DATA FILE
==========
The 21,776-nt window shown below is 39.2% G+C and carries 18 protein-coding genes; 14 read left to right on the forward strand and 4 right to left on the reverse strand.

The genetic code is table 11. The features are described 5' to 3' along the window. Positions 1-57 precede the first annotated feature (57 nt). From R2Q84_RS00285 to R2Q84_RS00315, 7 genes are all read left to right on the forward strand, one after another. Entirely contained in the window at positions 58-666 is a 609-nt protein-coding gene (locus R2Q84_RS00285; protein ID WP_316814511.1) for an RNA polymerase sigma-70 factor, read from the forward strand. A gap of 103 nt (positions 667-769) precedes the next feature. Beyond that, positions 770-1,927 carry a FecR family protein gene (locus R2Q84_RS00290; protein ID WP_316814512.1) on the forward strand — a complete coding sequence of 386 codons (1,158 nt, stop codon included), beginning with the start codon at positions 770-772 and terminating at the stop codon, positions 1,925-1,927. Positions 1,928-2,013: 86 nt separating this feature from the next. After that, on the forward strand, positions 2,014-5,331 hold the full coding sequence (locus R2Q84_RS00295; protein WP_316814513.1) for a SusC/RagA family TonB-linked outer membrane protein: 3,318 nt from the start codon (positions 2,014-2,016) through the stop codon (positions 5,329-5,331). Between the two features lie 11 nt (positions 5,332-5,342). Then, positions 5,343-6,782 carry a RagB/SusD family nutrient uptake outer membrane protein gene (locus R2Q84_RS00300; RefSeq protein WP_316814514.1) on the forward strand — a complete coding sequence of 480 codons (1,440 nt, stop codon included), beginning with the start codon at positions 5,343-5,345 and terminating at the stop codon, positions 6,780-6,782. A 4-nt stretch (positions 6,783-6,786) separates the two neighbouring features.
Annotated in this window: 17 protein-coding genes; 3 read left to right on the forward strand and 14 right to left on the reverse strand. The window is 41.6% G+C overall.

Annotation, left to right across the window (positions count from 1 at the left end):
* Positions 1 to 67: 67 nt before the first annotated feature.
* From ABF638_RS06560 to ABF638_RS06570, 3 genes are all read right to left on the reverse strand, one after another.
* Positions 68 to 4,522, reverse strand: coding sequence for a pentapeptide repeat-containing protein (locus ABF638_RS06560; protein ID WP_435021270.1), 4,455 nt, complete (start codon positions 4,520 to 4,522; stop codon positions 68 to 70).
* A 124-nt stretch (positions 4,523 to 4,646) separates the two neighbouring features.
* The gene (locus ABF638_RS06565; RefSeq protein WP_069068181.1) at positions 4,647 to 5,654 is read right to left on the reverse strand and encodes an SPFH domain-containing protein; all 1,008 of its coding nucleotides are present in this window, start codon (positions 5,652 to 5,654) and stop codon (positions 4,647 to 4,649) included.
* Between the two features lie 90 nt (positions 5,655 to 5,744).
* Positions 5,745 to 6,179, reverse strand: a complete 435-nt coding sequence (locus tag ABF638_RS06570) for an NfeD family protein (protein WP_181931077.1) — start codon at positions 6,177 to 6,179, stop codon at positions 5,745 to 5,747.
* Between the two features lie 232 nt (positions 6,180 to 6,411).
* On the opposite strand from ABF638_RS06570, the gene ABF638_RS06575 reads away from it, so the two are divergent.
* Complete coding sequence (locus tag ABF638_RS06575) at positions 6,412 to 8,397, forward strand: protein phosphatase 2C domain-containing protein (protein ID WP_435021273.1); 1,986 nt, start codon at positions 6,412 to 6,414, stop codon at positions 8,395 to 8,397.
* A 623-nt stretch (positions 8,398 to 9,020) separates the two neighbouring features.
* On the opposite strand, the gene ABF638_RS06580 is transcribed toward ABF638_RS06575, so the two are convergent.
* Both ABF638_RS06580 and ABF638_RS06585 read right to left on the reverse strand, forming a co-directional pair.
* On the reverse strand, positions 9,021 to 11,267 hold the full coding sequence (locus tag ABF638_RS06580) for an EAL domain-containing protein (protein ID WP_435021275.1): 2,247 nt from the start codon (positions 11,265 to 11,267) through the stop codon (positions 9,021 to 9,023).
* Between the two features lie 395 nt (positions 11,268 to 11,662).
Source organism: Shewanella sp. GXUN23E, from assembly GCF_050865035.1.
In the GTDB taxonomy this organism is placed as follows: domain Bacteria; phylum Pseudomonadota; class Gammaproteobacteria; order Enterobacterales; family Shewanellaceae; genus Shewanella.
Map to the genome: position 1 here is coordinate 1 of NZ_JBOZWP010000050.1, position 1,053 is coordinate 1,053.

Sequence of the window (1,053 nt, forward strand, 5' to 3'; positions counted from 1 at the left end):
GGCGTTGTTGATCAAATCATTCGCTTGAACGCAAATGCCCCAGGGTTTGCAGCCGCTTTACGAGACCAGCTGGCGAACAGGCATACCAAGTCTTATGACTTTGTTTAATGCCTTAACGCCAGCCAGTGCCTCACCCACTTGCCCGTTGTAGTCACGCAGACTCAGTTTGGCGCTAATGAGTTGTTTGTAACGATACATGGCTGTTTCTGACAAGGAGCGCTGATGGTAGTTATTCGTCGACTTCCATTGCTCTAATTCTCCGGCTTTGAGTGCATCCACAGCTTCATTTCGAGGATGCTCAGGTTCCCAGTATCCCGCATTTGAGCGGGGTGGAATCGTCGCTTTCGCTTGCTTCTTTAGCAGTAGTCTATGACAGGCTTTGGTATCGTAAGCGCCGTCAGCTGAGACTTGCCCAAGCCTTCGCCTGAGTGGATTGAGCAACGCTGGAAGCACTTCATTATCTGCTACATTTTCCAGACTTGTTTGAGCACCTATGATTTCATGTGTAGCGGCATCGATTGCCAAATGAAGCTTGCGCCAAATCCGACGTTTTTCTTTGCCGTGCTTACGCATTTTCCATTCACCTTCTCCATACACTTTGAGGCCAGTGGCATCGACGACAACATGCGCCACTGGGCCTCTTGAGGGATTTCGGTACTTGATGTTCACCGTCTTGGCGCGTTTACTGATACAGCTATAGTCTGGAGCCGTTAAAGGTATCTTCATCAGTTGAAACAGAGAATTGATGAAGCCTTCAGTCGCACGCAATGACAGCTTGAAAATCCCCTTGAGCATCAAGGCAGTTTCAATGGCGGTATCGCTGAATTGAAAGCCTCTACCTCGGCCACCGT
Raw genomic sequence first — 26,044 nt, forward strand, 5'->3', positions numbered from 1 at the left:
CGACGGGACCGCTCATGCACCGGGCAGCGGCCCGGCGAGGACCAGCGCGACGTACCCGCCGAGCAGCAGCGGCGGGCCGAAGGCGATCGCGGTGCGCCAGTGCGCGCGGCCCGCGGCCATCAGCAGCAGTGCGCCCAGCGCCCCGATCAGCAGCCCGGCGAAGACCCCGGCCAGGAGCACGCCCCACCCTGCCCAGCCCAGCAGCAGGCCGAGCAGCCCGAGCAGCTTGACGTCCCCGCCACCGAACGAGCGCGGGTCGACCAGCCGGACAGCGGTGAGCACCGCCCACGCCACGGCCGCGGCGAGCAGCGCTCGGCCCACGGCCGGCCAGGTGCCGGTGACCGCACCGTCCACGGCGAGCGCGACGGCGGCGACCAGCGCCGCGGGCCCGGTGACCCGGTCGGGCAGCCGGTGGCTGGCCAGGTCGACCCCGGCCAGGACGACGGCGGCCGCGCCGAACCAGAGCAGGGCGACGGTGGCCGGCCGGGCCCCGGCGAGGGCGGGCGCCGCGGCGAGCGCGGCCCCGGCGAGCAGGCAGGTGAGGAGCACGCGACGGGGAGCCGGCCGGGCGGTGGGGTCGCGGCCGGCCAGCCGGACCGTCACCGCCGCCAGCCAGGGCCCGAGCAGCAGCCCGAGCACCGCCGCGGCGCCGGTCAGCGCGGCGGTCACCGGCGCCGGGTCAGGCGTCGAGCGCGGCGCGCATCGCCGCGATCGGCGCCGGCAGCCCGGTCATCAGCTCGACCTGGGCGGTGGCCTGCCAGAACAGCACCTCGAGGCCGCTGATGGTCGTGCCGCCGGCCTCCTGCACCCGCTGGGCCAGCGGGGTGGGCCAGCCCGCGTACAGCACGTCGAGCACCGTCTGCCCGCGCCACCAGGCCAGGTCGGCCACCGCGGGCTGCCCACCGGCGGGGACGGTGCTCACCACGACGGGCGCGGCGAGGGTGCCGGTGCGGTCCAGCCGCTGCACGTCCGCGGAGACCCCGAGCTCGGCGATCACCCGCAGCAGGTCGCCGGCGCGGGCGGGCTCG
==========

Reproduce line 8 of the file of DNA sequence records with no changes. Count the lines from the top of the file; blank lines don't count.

* A 124-nt stretch (positions 4,523 to 4,646) separates the two neighbouring features.